State's high court hears land regulation arguments2006-01-27
by Dean A. Radford
The state Supreme Court heard oral arguments Thursday in a case with implications for cities and counties that regulate land use -- which is all of them in the state.
The case stems from the outrage in rural areas of King County over the adoption in 2004 of three controversial regulations -- the Critical Areas Ordinance, as well as ordinances on clearing and grading, and on stormwater runoff.
Some rural property owners argued those rules trampled on their property rights. Foes got the signatures of about 17,000 registered voters calling for a vote to overturn them.
But sponsor Rodney McFarland of May Valley was stopped cold when a Superior Court judge agreed with county attorneys that the three ordinances aren't subject to referendum or public vote because they were adopted to implement the state's Growth Management Act.
McFarland's appeal of that ruling to the state Supreme Court has pitted two cherished principles against one another: local government's authority to control growth and protect the environment, and voters' right to tighten the reins on government that has overstepped that authority.
At stake, according to Karen Wolf, a top policy adviser to County Executive Ron Sims, ``is the ability to plan in a comprehensive and cohesive way. It's all about balancing.''
With a referendum, the public could chip off land-use regulations that are necessary to accomplish county's overall planning goals, she said.
But McFarland vigorously argues against stripping the public's right to have a final say on matters that affects its livelihood. ``This is our entire life,'' he said.
Former County Council member Steve Hammond of Enumclaw, who stood in a large crowd listening to the oral arguments before the court, said the issue is whether the state's Growth Management Act ``can do violence to the King County Charter.''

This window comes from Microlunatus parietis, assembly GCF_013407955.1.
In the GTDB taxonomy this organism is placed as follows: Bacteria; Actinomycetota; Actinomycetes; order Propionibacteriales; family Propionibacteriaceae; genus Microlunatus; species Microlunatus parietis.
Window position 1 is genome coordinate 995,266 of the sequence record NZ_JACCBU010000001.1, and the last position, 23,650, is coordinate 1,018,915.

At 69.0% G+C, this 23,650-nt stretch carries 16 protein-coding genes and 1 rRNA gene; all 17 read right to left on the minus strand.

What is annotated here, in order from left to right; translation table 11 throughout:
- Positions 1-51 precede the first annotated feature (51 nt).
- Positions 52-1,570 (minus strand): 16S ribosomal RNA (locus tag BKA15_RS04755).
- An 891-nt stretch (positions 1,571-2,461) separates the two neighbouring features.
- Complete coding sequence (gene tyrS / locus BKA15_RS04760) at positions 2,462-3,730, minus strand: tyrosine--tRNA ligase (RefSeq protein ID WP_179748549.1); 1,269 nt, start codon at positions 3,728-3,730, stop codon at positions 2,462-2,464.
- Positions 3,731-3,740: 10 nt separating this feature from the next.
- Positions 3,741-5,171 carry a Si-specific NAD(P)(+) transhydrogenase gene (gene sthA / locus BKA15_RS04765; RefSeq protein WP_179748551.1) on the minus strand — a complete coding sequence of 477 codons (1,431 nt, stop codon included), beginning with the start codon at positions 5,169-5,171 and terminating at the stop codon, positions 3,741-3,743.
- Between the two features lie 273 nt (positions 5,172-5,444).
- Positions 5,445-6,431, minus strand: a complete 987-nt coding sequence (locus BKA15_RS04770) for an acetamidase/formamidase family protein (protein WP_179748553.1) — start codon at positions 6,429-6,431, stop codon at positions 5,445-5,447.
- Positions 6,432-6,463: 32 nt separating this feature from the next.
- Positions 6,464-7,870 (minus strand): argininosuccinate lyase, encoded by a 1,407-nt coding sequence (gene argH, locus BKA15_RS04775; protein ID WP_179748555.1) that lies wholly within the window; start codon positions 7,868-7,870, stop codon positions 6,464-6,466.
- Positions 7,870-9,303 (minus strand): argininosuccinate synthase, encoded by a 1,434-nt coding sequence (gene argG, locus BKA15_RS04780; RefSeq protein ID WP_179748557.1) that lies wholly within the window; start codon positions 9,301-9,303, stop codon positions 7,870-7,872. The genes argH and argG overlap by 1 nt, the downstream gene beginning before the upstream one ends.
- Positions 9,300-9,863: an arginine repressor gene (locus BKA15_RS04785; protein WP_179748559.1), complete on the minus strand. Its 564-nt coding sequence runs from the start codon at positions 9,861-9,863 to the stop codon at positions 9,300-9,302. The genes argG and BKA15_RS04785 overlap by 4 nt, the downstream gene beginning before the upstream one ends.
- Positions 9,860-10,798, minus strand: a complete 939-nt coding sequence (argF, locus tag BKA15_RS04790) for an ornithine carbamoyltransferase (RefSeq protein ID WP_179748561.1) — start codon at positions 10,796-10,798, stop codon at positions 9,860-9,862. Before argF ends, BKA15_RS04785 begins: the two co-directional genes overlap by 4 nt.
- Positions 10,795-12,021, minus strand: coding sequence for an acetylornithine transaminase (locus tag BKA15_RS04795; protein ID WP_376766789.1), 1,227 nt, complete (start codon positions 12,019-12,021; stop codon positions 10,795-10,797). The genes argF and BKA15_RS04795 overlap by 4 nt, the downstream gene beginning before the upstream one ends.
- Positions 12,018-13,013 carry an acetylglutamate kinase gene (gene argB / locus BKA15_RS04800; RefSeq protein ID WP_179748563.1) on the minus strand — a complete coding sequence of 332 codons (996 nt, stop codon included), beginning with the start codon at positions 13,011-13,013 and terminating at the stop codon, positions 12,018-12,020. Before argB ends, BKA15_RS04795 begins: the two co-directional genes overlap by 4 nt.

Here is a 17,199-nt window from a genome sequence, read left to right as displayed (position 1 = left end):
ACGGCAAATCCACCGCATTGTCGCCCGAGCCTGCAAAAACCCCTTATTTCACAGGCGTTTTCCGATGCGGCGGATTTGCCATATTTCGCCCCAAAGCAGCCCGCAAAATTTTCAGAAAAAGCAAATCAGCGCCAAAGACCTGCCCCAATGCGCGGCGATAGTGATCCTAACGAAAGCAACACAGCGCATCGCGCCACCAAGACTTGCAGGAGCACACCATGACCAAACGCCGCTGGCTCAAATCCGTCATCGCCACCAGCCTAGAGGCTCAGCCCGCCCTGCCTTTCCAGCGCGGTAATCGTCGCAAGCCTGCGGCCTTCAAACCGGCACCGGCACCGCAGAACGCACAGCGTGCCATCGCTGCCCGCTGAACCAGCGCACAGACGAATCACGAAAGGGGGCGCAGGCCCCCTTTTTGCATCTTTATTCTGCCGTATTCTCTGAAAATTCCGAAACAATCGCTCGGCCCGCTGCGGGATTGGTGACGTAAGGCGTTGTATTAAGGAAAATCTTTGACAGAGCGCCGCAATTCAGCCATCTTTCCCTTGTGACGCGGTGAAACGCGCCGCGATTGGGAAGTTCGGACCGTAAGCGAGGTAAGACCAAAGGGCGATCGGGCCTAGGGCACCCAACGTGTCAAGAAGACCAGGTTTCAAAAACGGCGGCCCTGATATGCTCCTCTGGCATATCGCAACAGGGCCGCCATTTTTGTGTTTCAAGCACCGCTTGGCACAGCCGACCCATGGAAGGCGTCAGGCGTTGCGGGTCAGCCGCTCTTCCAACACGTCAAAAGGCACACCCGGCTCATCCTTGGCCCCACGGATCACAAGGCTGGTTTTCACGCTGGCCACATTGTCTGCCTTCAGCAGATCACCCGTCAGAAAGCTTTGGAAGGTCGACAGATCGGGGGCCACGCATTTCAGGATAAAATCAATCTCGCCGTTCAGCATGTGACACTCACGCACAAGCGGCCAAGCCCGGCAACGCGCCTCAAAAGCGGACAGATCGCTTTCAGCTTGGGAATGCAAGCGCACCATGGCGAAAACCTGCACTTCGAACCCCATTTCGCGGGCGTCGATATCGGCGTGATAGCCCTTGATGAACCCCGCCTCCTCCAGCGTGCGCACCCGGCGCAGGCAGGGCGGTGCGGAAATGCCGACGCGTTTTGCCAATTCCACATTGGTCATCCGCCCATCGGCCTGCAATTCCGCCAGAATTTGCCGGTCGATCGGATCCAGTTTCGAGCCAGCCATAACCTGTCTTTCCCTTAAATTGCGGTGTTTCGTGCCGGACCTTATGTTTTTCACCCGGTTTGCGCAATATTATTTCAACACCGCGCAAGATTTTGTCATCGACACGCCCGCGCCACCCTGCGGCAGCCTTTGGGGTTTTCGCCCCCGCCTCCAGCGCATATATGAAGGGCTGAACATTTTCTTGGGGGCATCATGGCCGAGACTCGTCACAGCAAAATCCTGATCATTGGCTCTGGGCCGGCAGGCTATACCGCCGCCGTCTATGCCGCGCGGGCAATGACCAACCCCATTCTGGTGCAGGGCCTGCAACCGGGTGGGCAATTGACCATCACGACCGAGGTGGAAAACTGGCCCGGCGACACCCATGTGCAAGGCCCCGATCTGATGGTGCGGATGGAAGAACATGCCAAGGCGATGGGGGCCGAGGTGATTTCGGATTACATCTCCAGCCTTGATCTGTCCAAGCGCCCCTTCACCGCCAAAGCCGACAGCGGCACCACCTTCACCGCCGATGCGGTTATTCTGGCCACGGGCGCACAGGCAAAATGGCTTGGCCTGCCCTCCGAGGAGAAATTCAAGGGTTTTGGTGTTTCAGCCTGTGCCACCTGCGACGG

The home-rule charter gives counties some governmental functions normally reserved for the state and allows for initiatives and referenda.
Whether the state Legislature intended to strip citizens of the right to overturn land-use regulations with a referendum is at the heart of the current matter. The legal issues center on the 1994 case, Whatcom County vs. Brisbane, in which the Supreme Court decided that voters don't have that right.
McFarland's attorneys argue that decision is flawed.
Typically, the court doesn't issue its written decisions for six to 18 months. McFarland waited for nearly a year before he heard whether the court would even consider his appeal. That was a victory in itself.
In the meantime, the three ordinances at the heart of the controversy are in effect.
A big unanswered question is what happens to all the actions taken under those regulations if the court rules in McFarland's favor and if residents in unincorporated areas vote to overturn them.
Both are big ifs.
McFarland faces an uphill battle in getting the high court to reverse or modify a decision it has already made. Perhaps the court will use this as an opportunity to clarify the Legislature's or its own intent on citizen referenda.
Not being an attorney, McFarland said he couldn't judge which way the nine justices were leaning. But he thought he heard some ``friendly voices.''
McFarland's supporters were urged not to turn the hearing into a protest rally.
Only one of the current justices, Barbara Madsen, sat on the bench when the Brisbane decision was issued. Significantly, she cast the lone dissenting vote.
McFarland said after the hearing that he likely would not have filed his appeal had Madsen not been on the court.
Darren Carnell, a senior deputy prosecuting attorney for King County who argued the case, said in an interview the county could face ``a mess'' if the regulations are stricken.
But McFarland said, don't blame him for the mess. He tried to get the matter resolved far short of going to the Supreme Court.
Dean Radford covers King County. He can be reached at email@example.com or 253-872-6719.